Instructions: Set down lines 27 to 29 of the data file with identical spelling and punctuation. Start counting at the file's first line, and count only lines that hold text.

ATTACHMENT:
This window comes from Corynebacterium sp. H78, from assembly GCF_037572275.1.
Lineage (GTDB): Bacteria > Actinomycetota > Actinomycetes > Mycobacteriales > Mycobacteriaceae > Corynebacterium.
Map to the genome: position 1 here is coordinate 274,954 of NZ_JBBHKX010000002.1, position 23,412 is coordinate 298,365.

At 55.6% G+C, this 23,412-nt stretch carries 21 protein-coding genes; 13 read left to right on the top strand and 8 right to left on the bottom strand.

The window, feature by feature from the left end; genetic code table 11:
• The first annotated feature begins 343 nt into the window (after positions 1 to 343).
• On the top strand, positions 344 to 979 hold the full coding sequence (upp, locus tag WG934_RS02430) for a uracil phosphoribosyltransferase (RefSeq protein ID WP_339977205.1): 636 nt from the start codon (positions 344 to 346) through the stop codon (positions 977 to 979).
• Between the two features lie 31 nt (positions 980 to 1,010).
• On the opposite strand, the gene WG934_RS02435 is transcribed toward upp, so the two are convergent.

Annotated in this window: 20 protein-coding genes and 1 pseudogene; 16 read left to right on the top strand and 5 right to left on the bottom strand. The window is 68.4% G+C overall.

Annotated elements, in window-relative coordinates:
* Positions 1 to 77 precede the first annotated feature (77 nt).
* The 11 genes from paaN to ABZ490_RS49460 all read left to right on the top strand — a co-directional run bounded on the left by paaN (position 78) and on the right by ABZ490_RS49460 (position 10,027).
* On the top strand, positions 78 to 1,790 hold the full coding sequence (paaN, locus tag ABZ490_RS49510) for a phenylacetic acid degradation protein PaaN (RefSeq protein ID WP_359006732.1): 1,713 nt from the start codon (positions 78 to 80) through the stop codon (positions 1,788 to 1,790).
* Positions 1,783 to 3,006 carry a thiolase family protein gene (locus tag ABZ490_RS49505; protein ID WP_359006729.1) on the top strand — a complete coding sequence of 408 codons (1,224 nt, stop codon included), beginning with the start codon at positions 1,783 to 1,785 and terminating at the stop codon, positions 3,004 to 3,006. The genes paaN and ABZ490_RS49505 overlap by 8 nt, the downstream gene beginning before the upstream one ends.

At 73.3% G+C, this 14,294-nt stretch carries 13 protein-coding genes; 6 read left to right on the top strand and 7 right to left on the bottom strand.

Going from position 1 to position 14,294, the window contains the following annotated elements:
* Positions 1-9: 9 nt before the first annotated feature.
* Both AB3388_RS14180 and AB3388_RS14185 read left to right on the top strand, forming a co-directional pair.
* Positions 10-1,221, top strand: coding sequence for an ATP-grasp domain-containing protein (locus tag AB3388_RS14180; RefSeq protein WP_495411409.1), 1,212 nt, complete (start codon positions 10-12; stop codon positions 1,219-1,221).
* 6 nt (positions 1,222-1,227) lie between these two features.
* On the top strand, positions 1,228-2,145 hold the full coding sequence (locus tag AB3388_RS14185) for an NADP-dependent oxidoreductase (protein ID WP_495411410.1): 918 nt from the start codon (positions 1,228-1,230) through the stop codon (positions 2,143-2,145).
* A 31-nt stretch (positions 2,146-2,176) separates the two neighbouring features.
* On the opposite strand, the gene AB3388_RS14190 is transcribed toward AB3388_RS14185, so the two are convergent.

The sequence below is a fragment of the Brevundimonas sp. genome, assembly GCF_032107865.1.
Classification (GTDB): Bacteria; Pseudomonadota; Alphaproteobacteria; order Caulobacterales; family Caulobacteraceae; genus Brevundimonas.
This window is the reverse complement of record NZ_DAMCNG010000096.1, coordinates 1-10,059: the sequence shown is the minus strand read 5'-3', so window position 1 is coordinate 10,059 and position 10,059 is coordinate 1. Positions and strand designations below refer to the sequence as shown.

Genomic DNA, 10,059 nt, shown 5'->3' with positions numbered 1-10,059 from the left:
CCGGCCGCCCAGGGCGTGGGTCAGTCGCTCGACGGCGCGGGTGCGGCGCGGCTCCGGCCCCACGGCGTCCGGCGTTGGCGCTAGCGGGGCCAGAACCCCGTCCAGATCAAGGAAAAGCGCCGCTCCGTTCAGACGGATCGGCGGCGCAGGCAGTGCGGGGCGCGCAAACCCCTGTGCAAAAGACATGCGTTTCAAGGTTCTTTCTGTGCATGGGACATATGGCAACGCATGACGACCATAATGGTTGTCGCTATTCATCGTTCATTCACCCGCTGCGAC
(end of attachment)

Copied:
This window is the reverse complement of record NZ_DAMCNG010000096.1, coordinates 1-10,059: the sequence shown is the minus strand read 5'-3', so window position 1 is coordinate 10,059 and position 10,059 is coordinate 1. Positions and strand designations below refer to the sequence as shown.

Genomic DNA, 10,059 nt, shown 5'->3' with positions numbered 1-10,059 from the left:
CCGGCCGCCCAGGGCGTGGGTCAGTCGCTCGACGGCGCGGGTGCGGCGCGGCTCCGGCCCCACGGCGTCCGGCGTTGGCGCTAGCGGGGCCAGAACCCCGTCCAGATCAAGGAAAAGCGCCGCTCCGTTCAGACGGATCGGCGGCGCAGGCAGTGCGGGGCGCGCAAACCCCTGTGCAAAAGACATGCGTTTCAAGGTTCTTTCTGTGCATGGGACATATGGCAACGCATGACGACCATAATGGTTGTCGCTATTCATCGTTCATTCACCCGCTGCGAC